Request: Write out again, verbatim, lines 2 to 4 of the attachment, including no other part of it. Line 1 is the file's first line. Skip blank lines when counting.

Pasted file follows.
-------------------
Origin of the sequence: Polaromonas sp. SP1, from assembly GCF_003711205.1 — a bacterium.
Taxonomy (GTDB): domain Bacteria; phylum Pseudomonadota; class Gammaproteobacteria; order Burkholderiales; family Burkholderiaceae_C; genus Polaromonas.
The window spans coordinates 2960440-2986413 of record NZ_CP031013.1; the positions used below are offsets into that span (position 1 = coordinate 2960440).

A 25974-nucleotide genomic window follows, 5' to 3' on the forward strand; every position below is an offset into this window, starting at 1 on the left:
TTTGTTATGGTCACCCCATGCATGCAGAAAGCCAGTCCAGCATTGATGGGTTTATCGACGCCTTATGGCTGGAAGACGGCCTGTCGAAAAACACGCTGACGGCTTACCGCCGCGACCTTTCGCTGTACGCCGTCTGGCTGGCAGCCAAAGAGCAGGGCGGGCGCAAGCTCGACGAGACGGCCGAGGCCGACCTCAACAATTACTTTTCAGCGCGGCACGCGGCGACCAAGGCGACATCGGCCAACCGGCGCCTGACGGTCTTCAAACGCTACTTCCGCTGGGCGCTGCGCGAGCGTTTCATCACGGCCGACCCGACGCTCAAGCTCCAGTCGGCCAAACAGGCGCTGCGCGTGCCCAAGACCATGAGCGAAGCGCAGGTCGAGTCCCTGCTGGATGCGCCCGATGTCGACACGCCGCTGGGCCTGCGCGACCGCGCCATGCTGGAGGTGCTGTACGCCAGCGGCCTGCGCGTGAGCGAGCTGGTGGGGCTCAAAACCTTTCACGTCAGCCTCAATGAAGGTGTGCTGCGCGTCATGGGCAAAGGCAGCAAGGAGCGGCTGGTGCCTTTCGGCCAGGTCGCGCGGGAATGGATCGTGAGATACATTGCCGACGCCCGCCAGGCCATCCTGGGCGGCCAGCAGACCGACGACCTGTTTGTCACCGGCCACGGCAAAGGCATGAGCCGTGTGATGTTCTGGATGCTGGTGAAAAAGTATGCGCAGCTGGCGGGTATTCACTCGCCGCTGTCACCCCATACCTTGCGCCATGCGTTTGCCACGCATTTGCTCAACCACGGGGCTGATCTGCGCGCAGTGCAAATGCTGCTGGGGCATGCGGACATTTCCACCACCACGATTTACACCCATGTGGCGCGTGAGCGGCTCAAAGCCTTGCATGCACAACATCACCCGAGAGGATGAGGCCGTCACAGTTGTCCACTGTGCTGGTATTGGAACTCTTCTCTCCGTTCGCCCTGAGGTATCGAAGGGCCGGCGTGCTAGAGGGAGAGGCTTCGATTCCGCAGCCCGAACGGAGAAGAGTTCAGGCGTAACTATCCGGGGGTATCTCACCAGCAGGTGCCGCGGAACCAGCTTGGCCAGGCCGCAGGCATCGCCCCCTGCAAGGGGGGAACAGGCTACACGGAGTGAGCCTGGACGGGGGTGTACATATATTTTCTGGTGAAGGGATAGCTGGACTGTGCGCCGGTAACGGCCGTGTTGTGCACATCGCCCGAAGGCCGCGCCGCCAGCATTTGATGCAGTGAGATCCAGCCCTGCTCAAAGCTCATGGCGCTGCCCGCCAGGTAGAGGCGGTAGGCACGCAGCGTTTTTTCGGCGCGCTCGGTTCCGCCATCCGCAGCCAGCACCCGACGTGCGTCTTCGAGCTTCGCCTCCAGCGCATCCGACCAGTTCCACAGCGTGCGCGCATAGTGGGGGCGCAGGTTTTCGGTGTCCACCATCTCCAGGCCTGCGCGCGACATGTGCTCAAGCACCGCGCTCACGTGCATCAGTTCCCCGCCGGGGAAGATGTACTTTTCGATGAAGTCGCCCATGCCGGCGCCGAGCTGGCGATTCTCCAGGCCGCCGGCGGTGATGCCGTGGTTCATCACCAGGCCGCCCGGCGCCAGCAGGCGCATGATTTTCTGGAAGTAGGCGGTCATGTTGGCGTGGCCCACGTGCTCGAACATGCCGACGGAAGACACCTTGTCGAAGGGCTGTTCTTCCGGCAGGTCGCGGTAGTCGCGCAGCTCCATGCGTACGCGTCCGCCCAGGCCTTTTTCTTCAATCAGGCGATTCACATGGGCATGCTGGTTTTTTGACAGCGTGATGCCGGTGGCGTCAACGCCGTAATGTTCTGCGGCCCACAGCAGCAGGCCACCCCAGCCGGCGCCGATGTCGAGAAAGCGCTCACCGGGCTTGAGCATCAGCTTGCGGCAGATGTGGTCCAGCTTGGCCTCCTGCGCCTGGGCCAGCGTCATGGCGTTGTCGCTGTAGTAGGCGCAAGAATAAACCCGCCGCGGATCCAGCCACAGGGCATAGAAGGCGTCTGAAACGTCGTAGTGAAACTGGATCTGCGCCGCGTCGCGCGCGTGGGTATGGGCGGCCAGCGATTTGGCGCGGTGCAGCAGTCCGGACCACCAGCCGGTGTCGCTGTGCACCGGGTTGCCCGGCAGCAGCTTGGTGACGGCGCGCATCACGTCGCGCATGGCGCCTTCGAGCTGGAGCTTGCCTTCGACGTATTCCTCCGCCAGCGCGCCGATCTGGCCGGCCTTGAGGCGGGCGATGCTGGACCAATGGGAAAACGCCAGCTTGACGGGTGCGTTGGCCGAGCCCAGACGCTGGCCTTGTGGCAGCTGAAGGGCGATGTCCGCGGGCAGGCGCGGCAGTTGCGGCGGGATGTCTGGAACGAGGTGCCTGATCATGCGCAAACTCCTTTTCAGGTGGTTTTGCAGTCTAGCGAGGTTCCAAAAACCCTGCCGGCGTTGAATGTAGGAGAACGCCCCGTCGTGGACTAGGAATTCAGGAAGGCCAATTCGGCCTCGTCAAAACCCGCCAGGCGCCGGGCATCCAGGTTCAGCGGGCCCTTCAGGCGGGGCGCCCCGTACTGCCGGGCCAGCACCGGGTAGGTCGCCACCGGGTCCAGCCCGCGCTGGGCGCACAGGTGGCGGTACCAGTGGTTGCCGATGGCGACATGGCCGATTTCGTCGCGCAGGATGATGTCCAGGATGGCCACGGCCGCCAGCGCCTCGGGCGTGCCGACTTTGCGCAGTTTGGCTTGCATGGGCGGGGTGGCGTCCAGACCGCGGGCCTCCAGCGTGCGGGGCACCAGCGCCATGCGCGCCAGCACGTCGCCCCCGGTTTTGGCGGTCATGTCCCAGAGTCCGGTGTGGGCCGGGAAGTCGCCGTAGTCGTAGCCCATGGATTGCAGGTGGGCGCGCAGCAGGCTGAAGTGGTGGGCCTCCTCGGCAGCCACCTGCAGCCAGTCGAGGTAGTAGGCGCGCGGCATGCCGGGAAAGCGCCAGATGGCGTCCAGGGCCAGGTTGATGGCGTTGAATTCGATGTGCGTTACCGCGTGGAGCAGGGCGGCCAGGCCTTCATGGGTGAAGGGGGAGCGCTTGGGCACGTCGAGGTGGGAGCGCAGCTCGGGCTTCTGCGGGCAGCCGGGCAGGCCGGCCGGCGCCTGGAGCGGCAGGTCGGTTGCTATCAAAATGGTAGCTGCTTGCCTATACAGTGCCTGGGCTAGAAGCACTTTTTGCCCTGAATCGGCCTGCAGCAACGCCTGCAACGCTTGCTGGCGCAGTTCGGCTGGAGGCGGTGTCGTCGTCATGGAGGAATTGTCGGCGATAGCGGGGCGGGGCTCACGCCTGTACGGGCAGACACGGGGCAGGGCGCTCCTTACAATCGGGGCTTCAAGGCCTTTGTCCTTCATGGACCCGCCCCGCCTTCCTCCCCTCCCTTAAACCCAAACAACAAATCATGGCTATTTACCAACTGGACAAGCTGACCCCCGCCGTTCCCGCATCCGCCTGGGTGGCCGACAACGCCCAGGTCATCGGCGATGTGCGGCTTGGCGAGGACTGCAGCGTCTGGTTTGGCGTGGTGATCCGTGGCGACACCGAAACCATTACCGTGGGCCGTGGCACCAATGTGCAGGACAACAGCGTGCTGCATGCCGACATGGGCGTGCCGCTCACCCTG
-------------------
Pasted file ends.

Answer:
Taxonomy (GTDB): domain Bacteria; phylum Pseudomonadota; class Gammaproteobacteria; order Burkholderiales; family Burkholderiaceae_C; genus Polaromonas.
The window spans coordinates 2960440-2986413 of record NZ_CP031013.1; the positions used below are offsets into that span (position 1 = coordinate 2960440).

A 25974-nucleotide genomic window follows, 5' to 3' on the forward strand; every position below is an offset into this window, starting at 1 on the left: